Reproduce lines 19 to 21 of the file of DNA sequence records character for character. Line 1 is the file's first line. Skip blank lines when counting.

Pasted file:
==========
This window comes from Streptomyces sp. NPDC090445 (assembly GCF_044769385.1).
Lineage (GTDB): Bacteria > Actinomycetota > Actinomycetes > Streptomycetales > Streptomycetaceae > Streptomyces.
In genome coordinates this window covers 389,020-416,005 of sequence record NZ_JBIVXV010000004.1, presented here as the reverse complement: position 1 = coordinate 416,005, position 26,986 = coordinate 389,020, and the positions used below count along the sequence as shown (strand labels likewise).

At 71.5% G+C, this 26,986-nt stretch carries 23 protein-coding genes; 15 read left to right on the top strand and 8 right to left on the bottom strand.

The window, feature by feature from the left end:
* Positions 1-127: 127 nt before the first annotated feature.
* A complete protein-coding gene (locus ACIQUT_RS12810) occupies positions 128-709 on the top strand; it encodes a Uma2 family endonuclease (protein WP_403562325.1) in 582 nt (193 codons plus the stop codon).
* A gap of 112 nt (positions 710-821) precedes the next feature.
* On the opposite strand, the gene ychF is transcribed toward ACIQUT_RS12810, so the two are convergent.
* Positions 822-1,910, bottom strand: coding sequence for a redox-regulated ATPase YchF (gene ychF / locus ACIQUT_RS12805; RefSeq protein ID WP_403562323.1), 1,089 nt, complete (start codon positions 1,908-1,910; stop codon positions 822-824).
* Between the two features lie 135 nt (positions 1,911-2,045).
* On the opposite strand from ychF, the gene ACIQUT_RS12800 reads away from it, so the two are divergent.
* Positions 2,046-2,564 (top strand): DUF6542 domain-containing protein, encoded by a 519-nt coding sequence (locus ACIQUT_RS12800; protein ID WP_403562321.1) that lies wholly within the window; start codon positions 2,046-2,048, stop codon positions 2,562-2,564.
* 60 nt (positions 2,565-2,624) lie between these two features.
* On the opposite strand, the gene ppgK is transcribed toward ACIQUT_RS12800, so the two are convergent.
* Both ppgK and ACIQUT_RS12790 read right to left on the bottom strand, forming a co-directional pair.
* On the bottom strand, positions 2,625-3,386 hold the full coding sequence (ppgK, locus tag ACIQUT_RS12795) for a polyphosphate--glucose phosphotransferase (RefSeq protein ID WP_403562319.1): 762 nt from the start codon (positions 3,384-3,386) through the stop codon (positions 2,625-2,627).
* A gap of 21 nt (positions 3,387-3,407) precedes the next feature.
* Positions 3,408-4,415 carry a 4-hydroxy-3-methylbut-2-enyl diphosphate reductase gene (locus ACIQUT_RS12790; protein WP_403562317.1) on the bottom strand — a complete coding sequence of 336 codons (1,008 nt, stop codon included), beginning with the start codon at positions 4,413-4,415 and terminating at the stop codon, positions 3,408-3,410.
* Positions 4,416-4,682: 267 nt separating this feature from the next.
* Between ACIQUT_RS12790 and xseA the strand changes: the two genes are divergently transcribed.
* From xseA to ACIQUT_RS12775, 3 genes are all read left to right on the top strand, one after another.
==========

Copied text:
* Positions 3,408-4,415 carry a 4-hydroxy-3-methylbut-2-enyl diphosphate reductase gene (locus ACIQUT_RS12790; protein WP_403562317.1) on the bottom strand — a complete coding sequence of 336 codons (1,008 nt, stop codon included), beginning with the start codon at positions 4,413-4,415 and terminating at the stop codon, positions 3,408-3,410.
* Positions 4,416-4,682: 267 nt separating this feature from the next.
* Between ACIQUT_RS12790 and xseA the strand changes: the two genes are divergently transcribed.